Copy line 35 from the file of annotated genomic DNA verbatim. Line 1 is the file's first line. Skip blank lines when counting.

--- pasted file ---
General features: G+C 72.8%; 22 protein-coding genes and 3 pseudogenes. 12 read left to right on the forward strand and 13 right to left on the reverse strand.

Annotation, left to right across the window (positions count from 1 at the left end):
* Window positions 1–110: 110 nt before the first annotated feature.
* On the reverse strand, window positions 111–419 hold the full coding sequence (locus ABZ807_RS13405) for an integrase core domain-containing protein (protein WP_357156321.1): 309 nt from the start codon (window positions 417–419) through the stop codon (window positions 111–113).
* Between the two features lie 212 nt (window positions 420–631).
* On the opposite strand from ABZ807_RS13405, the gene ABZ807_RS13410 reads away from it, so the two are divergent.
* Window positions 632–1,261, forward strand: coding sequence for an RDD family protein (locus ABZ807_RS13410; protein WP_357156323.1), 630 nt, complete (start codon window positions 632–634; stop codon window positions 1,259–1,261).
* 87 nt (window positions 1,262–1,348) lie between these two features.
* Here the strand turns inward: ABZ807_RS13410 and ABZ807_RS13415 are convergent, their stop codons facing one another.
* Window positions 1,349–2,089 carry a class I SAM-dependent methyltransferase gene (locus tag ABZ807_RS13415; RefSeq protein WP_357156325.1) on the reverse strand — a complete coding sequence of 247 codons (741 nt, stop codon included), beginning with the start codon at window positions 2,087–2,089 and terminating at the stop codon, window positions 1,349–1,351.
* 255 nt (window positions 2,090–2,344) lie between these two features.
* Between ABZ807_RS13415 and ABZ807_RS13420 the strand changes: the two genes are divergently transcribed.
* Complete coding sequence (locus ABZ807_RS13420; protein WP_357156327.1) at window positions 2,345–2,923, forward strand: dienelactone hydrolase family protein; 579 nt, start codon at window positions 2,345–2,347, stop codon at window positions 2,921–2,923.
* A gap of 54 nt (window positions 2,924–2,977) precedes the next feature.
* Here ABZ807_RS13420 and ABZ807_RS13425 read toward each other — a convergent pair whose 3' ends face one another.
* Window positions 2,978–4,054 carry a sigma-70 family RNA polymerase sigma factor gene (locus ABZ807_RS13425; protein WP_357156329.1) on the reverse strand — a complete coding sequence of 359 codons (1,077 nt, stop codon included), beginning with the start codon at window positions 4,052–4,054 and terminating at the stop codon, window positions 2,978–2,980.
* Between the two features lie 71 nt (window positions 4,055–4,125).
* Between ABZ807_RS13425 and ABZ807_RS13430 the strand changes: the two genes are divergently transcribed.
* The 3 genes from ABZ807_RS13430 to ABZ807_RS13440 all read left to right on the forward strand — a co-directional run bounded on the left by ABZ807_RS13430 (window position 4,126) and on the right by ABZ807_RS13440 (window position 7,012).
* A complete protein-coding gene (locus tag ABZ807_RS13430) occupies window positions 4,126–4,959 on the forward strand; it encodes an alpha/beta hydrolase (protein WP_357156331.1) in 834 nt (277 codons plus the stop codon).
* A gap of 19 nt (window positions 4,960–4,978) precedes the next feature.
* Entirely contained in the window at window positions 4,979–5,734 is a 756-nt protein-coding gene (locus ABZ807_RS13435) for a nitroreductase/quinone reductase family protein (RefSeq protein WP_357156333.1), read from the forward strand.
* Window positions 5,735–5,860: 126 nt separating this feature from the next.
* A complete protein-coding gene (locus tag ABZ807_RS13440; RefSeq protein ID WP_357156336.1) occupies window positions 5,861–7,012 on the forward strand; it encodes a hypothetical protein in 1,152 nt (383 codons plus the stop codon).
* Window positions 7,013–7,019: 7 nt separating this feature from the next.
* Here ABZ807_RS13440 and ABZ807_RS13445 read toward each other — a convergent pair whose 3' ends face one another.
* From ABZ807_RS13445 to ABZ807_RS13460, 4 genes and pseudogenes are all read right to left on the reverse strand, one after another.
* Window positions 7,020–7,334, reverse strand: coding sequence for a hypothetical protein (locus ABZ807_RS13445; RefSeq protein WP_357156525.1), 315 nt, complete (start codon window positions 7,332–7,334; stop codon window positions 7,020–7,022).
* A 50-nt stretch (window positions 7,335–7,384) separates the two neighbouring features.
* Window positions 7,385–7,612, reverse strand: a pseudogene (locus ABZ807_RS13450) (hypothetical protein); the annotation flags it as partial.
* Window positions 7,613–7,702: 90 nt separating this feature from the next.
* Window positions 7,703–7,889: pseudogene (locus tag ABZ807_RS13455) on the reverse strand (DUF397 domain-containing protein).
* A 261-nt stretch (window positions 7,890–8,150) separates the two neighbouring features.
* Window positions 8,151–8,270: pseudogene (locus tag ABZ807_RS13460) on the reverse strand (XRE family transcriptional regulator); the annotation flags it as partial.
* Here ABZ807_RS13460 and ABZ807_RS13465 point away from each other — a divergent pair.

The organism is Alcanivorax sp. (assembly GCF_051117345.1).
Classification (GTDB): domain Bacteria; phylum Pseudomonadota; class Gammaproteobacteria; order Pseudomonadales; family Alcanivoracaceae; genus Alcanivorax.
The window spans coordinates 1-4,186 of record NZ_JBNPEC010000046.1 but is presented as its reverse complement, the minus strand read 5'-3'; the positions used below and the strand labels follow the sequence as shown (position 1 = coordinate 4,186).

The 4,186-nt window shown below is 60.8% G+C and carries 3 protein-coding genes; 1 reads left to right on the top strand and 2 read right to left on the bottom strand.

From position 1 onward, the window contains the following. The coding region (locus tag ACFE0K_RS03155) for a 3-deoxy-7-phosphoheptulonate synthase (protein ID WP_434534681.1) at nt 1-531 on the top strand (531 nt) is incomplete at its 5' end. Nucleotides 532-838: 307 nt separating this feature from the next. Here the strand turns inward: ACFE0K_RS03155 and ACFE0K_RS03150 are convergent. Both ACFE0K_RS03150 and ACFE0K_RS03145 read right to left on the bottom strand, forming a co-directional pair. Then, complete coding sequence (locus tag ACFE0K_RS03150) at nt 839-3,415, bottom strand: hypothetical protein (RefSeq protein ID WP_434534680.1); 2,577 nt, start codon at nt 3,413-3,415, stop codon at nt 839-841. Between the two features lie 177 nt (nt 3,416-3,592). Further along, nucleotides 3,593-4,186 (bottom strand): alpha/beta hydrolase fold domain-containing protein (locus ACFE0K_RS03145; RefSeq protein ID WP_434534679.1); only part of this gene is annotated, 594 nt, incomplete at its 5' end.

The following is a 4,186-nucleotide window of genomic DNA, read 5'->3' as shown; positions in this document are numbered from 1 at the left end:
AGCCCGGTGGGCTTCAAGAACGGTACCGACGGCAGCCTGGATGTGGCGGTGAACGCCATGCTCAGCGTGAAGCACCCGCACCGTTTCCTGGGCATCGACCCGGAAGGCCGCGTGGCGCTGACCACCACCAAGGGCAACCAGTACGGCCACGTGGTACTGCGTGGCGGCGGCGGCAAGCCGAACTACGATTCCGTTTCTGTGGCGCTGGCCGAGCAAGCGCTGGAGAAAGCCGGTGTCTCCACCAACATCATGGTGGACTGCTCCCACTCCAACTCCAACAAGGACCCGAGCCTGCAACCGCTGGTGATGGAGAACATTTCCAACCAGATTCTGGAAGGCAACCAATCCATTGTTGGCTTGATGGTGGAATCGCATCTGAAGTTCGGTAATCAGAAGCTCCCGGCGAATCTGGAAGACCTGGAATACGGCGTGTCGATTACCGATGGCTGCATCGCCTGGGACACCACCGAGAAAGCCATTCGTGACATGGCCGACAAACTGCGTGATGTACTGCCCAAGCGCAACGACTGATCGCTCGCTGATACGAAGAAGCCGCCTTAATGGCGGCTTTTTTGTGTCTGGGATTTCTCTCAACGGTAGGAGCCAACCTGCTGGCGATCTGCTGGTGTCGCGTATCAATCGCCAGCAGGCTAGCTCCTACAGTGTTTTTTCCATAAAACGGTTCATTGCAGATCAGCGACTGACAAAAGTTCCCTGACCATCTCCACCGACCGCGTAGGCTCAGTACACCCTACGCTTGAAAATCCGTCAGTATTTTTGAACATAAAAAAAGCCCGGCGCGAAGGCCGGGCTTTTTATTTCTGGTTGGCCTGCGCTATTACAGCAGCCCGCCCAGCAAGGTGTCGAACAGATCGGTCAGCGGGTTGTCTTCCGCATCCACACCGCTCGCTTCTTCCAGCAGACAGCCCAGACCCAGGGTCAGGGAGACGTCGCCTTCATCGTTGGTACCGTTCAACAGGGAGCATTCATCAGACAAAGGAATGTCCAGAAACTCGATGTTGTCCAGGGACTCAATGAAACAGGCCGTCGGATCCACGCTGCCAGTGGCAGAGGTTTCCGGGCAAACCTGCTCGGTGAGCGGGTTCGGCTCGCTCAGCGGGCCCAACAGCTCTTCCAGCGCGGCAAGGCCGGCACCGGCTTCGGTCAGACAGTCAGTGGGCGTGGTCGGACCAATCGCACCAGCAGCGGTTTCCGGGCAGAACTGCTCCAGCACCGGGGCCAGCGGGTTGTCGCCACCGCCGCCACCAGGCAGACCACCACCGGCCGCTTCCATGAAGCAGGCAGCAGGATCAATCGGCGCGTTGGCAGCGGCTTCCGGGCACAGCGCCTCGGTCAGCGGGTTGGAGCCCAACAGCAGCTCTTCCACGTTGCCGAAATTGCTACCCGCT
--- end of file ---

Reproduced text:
* Here ABZ807_RS13460 and ABZ807_RS13465 point away from each other — a divergent pair.